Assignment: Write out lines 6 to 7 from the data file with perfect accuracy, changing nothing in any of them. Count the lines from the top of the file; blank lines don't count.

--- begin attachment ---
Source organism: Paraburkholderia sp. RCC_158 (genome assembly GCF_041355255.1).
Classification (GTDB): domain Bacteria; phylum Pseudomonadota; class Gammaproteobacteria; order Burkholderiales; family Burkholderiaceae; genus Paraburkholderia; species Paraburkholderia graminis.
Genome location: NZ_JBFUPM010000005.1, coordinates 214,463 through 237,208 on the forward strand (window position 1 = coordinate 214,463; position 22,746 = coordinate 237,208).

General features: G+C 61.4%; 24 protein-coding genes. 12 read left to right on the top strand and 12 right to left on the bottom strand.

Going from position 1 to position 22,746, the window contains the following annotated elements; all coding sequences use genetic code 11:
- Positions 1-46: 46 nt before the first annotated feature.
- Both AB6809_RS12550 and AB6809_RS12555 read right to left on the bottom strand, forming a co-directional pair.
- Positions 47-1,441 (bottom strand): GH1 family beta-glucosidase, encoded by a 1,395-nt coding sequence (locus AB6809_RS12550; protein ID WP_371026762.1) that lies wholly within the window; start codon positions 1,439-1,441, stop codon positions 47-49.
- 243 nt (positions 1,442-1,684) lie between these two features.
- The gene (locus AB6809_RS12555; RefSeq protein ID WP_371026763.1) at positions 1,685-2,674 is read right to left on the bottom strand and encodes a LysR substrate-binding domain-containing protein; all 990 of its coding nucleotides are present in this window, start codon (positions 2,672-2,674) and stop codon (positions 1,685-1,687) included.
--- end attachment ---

- Positions 1-46: 46 nt before the first annotated feature.
- Both AB6809_RS12550 and AB6809_RS12555 read right to left on the bottom strand, forming a co-directional pair.